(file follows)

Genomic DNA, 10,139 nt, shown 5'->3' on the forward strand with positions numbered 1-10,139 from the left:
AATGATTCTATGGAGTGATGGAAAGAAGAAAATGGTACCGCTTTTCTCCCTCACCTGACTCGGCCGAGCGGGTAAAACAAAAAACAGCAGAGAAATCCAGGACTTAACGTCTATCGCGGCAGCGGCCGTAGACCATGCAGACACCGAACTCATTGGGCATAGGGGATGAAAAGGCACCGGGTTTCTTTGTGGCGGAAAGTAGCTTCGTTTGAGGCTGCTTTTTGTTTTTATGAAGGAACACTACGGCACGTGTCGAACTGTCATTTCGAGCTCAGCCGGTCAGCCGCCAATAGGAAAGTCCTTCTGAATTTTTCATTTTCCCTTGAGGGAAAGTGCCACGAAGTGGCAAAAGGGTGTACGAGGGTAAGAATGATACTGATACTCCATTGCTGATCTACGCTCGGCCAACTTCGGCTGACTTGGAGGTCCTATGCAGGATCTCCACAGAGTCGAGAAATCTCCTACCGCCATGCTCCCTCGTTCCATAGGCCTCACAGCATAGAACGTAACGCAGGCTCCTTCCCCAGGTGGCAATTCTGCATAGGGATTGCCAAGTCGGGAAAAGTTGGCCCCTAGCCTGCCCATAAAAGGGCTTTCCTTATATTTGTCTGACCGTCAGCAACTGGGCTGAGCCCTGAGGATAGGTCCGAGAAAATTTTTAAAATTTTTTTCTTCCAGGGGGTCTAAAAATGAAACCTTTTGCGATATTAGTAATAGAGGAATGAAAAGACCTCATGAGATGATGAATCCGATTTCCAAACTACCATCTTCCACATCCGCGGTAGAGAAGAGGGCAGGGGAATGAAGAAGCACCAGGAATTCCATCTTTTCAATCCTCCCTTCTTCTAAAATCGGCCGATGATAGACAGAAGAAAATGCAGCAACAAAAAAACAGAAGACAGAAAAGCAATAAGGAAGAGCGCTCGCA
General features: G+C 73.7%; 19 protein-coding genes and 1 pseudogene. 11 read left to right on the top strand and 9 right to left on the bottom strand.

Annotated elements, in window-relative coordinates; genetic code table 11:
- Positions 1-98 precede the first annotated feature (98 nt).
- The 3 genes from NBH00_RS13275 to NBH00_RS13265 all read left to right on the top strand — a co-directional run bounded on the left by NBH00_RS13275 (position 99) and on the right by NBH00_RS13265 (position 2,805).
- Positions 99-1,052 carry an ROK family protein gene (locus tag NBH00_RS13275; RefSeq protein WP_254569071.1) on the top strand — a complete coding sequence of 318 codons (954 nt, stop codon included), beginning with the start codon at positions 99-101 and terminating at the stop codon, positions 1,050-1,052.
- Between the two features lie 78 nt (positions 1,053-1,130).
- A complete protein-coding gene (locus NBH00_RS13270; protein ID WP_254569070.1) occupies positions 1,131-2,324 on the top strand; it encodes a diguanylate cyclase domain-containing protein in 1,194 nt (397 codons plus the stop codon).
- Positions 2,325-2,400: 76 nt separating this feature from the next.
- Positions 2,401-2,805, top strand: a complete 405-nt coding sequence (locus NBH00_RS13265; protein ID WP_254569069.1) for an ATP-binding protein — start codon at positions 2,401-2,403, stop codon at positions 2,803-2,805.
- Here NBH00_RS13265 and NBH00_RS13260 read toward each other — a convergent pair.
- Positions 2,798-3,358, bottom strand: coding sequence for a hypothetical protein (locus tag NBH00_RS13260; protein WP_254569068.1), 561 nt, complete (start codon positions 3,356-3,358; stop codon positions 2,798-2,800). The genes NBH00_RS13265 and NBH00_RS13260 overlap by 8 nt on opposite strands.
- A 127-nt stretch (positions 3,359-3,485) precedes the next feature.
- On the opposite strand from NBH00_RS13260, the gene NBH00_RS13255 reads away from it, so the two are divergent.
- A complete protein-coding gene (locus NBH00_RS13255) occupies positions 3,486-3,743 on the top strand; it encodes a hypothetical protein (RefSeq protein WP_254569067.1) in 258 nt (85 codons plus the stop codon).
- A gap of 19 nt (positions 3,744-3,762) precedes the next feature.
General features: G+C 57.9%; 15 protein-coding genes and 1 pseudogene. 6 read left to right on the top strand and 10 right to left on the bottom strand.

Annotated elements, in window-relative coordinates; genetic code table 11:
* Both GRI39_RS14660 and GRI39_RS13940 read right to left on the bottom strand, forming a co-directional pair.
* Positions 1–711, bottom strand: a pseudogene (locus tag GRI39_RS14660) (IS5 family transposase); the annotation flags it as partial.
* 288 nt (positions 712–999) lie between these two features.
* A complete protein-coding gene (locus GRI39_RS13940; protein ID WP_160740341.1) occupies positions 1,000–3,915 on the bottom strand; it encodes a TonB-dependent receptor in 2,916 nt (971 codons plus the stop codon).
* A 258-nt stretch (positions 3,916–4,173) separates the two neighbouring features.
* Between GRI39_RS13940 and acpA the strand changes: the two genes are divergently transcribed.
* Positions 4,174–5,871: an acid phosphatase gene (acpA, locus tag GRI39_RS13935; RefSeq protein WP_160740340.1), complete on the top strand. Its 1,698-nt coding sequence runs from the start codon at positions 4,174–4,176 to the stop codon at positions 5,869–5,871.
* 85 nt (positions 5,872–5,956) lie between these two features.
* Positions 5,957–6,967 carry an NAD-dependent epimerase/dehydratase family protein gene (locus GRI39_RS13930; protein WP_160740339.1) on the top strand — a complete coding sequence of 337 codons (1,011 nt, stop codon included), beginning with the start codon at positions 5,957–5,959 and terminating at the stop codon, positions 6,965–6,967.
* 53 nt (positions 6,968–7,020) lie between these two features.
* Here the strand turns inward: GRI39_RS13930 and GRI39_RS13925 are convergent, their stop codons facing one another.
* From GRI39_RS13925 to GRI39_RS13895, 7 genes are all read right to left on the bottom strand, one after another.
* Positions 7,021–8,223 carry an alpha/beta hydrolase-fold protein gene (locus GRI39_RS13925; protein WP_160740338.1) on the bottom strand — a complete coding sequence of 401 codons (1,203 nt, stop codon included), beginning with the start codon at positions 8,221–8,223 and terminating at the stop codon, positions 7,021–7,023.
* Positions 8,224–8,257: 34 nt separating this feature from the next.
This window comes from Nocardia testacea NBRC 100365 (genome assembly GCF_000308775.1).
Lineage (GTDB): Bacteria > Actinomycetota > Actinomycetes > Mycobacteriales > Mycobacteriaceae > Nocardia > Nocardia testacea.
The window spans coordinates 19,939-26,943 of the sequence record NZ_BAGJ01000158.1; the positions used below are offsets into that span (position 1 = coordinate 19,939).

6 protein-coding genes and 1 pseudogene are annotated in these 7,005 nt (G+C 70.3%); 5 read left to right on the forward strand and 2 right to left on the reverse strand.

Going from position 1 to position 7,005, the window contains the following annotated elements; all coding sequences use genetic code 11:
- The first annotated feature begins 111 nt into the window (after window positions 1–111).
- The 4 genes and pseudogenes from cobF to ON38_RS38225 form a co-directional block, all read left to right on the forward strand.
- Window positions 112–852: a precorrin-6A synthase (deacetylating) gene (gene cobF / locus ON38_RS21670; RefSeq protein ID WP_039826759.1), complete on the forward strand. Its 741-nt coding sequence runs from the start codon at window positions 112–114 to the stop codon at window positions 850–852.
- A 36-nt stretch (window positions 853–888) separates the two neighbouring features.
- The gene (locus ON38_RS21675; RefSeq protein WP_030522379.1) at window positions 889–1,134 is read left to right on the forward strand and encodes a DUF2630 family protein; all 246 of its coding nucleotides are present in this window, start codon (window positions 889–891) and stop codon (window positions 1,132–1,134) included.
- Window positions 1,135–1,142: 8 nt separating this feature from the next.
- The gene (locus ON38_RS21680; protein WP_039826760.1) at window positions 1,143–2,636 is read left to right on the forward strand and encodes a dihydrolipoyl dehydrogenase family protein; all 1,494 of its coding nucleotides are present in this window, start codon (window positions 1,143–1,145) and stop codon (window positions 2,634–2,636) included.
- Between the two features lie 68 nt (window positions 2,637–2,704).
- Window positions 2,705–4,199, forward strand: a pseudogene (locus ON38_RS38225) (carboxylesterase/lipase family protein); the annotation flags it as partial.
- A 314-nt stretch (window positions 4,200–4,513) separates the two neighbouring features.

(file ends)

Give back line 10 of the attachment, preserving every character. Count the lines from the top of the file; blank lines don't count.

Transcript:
- Positions 2,325-2,400: 76 nt separating this feature from the next.